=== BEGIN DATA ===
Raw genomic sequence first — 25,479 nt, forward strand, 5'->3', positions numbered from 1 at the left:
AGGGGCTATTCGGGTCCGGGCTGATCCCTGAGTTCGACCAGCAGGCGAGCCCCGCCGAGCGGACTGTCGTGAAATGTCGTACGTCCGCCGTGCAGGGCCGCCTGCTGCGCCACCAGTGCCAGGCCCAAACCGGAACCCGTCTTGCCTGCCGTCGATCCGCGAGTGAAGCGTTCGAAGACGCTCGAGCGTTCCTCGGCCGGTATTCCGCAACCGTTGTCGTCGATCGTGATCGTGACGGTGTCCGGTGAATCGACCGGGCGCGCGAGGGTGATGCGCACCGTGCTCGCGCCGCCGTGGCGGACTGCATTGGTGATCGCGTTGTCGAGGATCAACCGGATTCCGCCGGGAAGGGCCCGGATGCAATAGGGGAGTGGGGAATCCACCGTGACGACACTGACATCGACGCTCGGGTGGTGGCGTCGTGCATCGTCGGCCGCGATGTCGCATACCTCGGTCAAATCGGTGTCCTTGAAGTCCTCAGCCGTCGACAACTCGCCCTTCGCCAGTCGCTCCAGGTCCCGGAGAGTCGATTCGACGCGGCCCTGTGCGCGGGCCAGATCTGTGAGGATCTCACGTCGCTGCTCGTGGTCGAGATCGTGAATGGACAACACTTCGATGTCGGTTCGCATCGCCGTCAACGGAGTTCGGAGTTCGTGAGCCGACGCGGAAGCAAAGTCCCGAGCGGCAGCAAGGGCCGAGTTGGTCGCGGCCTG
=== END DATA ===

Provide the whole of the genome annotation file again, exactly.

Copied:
Raw genomic sequence first — 25,479 nt, forward strand, 5'->3', positions numbered from 1 at the left:
AGGGGCTATTCGGGTCCGGGCTGATCCCTGAGTTCGACCAGCAGGCGAGCCCCGCCGAGCGGACTGTCGTGAAATGTCGTACGTCCGCCGTGCAGGGCCGCCTGCTGCGCCACCAGTGCCAGGCCCAAACCGGAACCCGTCTTGCCTGCCGTCGATCCGCGAGTGAAGCGTTCGAAGACGCTCGAGCGTTCCTCGGCCGGTATTCCGCAACCGTTGTCGTCGATCGTGATCGTGACGGTGTCCGGTGAATCGACCGGGCGCGCGAGGGTGATGCGCACCGTGCTCGCGCCGCCGTGGCGGACTGCATTGGTGATCGCGTTGTCGAGGATCAACCGGATTCCGCCGGGAAGGGCCCGGATGCAATAGGGGAGTGGGGAATCCACCGTGACGACACTGACATCGACGCTCGGGTGGTGGCGTCGTGCATCGTCGGCCGCGATGTCGCATACCTCGGTCAAATCGGTGTCCTTGAAGTCCTCAGCCGTCGACAACTCGCCCTTCGCCAGTCGCTCCAGGTCCCGGAGAGTCGATTCGACGCGGCCCTGTGCGCGGGCCAGATCTGTGAGGATCTCACGTCGCTGCTCGTGGTCGAGATCGTGAATGGACAACACTTCGATGTCGGTTCGCATCGCCGTCAACGGAGTTCGGAGTTCGTGAGCCGACGCGGAAGCAAAGTCCCGAGCGGCAGCAAGGGCCGAGTTGGTCGCGGCCTG